Milwaukee Braves

Atlanta Braves

Milwaukee Brewers

National League MVP

Broke All-Time Home Run Record

Hall of Fame Induction

Henry Louis Aaron died in 2021 at the age of 86.

Henry (Hank) Aaron was born on February 5, 1934, in Mobile, Alabama, as the third of eight children to Mr. and Mrs. Herbert Aaron. His father worked as a rivet-bucker for a shipbuilding company. Hank attended Central High School in Mobile and graduated from the city’s Josephine Allen Institute in 1951.

Neither school had a baseball team, but Hank excelled as a star football halfback and end. His involvement with baseball began during his junior year of high school when he played with the semi-professional Mobile Black Bears. In 1950, he played in a game against the barnstorming Indianapolis Clowns and was offered a chance to join them the following spring for $200 a month.

With the Clowns in 1951, Hank played shortstop and batted .467 with a disputed cross-handed batting style. He caught the interest of scouts from the Milwaukee Braves and New York Giants. He signed with the Braves when they offered $200 more as a bonus and a contract of $350 a month. The Clowns' owner received $10,000 from the Braves for Hank’s contract. In exchange, the owner gave Hank a cardboard suitcase as a going-away present.


As an 18-year-old shortstop, Hank found immediate success with the Braves' Eau Claire, Wisconsin farm club in the Class C Northern League. At the end of the season, he was named Rookie of the Year.hank aaron 1950 braves
Moving up the next season to the Jacksonville, Florida Braves of the Class A South Atlantic League, he became a second baseman. After leading the Braves to a pennant, he was named the league’s Most Valuable Player.

The Braves had several promising infield prospects at the time, so Hank was converted to the outfield during the offseason. He was set to open the 1954 season with the Toledo, Ohio team in the Class AA American Association when the Braves’ newly acquired outfielder Bobby Thomson fractured his ankle in an exhibition game. Hank thus got an early start on his illustrious Major League career.


Hank’s 21 seasons in the Big Leagues have been remarkable for their consistency. Before moving to the American League with the Milwaukee Brewers to begin the 1975 season, Hank had been one of the top hitters in the National League year in and year out. As a result, he held more Major League batting records than any other player.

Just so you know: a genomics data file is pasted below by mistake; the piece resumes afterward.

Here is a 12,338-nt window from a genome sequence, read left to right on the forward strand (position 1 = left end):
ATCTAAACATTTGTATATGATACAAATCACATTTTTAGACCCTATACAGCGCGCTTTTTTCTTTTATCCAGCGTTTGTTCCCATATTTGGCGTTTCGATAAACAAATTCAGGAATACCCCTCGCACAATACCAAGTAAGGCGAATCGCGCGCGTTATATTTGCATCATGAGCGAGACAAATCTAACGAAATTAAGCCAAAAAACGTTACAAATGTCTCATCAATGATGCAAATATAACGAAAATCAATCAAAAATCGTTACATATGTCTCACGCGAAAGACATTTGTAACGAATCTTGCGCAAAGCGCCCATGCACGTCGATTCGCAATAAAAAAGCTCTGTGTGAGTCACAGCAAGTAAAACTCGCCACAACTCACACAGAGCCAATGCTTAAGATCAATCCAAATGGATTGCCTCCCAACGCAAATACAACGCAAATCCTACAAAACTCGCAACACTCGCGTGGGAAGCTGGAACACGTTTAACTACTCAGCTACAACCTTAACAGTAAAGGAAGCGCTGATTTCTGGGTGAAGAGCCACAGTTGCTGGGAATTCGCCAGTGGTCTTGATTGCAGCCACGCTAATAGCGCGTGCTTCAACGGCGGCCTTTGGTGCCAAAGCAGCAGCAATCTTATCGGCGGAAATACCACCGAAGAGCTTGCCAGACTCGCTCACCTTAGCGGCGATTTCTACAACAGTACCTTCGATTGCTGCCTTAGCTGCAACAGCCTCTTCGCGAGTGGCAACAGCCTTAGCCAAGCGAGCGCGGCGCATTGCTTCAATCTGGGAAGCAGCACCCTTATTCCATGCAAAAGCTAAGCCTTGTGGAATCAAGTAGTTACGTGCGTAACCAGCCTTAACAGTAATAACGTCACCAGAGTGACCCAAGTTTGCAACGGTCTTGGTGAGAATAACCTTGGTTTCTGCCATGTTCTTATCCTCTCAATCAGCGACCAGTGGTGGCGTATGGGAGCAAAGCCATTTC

You can find early history in the following video received via MLB film division 

Except for 13 in his rookie season, the 6-foot, 189-pound superstar has hit 20 or more homers every year and fallen below 25 just twice. He has driven in more than 100 runs in 11 different seasons and has scored 100 or more 15 times.
His overall batting average is .310. On May 17, 1970, he became the first player to compile both 3,000 career hits and more than 500 homers.
He is one of five players ever to hit more than 30 homers and steal more than 30 bases in a single season, accomplishing this feat in the 1963 season.

He has been named to the National League All-Star Team 16 times and voted a starter 14 times. He was honored as the National League’s MVP in 1957 and named Player of the Year by the Sporting News in 1956 and 1963.

hank aaron golden glove
Hank Aaron holds 18 Major League records, is tied for another, and also holds or is tied for 9 National League records.

• Hit Historic 715th Home Run to break Babe Ruth’s record
• Holds Major League record for most Home Runs – 755
• He won two batting titles and three Gold Gloves

After announcing his retirement as an active player in 1976, he began a new career as
Vice-President with the Atlanta Braves in charge of Player Development.

In 1977, Hank Aaron played his final exhibition innings with the Dutch National Team in Haarlem, The Netherlands. Go to Hank's Dutch story…>

HankAaron 29June1977

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